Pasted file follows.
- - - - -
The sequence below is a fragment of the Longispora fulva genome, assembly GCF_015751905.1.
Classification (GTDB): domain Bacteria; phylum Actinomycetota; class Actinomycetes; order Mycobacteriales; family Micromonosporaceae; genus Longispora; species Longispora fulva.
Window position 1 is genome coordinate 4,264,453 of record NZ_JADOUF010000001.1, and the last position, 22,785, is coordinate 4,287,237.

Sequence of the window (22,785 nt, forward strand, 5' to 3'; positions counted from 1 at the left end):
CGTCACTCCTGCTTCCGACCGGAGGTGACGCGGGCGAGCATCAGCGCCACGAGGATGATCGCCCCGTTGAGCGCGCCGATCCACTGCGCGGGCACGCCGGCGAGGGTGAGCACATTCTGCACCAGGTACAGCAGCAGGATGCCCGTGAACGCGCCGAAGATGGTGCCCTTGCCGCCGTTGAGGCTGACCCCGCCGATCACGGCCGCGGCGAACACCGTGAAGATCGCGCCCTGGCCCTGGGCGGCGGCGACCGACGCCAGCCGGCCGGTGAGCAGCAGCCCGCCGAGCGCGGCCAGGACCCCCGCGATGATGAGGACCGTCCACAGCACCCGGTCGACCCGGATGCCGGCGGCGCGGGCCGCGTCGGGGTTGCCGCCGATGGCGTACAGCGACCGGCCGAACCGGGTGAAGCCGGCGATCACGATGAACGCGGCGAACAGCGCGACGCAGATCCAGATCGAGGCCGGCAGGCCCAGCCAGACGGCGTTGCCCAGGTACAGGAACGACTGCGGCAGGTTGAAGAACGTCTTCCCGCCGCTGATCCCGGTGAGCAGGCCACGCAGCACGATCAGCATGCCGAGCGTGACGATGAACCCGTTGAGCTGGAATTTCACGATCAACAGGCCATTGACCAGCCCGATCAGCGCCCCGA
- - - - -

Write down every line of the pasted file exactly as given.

The sequence below is a fragment of the Longispora fulva genome, assembly GCF_015751905.1.
Classification (GTDB): domain Bacteria; phylum Actinomycetota; class Actinomycetes; order Mycobacteriales; family Micromonosporaceae; genus Longispora; species Longispora fulva.
Window position 1 is genome coordinate 4,264,453 of record NZ_JADOUF010000001.1, and the last position, 22,785, is coordinate 4,287,237.

Sequence of the window (22,785 nt, forward strand, 5' to 3'; positions counted from 1 at the left end):
CGTCACTCCTGCTTCCGACCGGAGGTGACGCGGGCGAGCATCAGCGCCACGAGGATGATCGCCCCGTTGAGCGCGCCGATCCACTGCGCGGGCACGCCGGCGAGGGTGAGCACATTCTGCACCAGGTACAGCAGCAGGATGCCCGTGAACGCGCCGAAGATGGTGCCCTTGCCGCCGTTGAGGCTGACCCCGCCGATCACGGCCGCGGCGAACACCGTGAAGATCGCGCCCTGGCCCTGGGCGGCGGCGACCGACGCCAGCCGGCCGGTGAGCAGCAGCCCGCCGAGCGCGGCCAGGACCCCCGCGATGATGAGGACCGTCCACAGCACCCGGTCGACCCGGATGCCGGCGGCGCGGGCCGCGTCGGGGTTGCCGCCGATGGCGTACAGCGACCGGCCGAACCGGGTGAAGCCGGCGATCACGATGAACGCGGCGAACAGCGCGACGCAGATCCAGATCGAGGCCGGCAGGCCCAGCCAGACGGCGTTGCCCAGGTACAGGAACGACTGCGGCAGGTTGAAGAACGTCTTCCCGCCGCTGATCCCGGTGAGCAGGCCACGCAGCACGATCAGCATGCCGAGCGTGACGATGAACCCGTTGAGCTGGAATTTCACGATCAACAGGCCATTGACCAGCCCGATCAGCGCCCCGA